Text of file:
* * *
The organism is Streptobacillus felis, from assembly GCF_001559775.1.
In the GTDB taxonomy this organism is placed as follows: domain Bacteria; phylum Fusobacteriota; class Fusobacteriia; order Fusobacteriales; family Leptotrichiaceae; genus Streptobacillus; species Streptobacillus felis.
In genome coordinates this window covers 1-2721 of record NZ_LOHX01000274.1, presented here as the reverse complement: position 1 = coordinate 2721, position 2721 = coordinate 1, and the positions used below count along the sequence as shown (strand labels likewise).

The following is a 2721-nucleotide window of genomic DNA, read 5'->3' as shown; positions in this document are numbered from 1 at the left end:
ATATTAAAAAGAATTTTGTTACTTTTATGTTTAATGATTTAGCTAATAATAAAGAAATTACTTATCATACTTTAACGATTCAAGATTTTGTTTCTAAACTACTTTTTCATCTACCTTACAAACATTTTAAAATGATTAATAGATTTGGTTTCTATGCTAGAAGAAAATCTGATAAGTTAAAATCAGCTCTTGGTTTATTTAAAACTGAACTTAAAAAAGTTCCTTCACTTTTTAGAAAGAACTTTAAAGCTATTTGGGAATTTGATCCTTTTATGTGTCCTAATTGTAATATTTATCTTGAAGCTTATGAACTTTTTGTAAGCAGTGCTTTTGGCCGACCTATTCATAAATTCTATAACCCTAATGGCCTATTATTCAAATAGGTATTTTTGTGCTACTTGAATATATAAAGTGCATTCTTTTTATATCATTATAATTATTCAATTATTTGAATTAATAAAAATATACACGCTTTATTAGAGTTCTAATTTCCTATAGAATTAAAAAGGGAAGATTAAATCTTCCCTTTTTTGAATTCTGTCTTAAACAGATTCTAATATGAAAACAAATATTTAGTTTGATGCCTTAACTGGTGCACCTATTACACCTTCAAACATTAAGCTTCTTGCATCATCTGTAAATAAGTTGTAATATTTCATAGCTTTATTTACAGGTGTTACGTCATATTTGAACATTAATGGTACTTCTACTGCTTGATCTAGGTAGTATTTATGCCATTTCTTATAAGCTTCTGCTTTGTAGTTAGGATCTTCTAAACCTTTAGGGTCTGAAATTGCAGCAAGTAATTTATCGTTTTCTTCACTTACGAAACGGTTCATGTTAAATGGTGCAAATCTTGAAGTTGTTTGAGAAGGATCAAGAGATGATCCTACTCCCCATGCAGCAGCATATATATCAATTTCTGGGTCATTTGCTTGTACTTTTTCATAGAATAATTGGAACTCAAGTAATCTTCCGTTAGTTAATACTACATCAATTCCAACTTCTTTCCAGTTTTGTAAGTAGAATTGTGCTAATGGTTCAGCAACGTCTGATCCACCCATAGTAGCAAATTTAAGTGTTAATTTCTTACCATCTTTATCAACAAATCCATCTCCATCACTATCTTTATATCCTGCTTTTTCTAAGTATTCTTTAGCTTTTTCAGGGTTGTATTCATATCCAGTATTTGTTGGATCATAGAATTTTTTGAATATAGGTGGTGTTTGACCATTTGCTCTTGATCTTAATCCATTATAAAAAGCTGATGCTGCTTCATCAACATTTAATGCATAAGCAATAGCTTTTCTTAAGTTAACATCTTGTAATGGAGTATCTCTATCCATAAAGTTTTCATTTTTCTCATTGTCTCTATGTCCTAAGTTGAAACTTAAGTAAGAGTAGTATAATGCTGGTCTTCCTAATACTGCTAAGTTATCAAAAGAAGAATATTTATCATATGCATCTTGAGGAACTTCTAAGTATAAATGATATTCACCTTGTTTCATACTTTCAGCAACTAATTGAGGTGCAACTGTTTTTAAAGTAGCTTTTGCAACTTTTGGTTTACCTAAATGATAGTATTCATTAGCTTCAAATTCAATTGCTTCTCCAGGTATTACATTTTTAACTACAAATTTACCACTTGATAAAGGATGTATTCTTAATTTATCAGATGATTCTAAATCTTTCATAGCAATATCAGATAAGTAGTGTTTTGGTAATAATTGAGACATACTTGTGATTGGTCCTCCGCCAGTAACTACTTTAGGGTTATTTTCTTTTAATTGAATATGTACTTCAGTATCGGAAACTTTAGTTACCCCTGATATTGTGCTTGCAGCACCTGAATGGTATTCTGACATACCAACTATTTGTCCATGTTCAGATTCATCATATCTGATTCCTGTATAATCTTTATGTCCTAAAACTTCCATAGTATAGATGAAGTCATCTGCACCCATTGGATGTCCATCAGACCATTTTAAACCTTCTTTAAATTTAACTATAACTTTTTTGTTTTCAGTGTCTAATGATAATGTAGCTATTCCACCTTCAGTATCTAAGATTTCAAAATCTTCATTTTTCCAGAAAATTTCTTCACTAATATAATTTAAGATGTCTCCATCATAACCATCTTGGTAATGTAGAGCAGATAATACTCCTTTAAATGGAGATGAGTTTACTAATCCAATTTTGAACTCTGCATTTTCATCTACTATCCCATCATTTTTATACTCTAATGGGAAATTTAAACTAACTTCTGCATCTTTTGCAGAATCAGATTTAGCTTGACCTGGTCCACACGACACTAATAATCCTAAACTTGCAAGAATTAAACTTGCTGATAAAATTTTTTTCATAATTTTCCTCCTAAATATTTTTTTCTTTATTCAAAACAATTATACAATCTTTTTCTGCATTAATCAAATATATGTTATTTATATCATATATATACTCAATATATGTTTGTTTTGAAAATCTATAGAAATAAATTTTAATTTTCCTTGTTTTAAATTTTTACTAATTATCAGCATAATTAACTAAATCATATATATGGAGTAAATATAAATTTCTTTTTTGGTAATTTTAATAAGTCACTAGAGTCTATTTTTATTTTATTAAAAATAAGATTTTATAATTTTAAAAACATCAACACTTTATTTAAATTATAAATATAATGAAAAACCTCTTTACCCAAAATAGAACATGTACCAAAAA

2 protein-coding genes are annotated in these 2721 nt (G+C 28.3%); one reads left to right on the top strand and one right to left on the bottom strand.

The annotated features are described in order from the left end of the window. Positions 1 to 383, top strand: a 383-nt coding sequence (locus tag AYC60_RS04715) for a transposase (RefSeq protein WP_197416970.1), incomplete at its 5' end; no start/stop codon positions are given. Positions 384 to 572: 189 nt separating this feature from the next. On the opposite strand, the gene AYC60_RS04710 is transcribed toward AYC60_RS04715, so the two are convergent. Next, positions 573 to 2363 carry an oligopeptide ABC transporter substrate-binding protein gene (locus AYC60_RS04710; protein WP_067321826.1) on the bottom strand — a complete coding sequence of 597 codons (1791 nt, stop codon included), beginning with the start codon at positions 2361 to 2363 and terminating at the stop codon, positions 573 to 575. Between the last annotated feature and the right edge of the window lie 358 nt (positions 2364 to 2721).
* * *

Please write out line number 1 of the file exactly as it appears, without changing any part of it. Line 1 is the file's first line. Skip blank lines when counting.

The organism is Streptobacillus felis, from assembly GCF_001559775.1.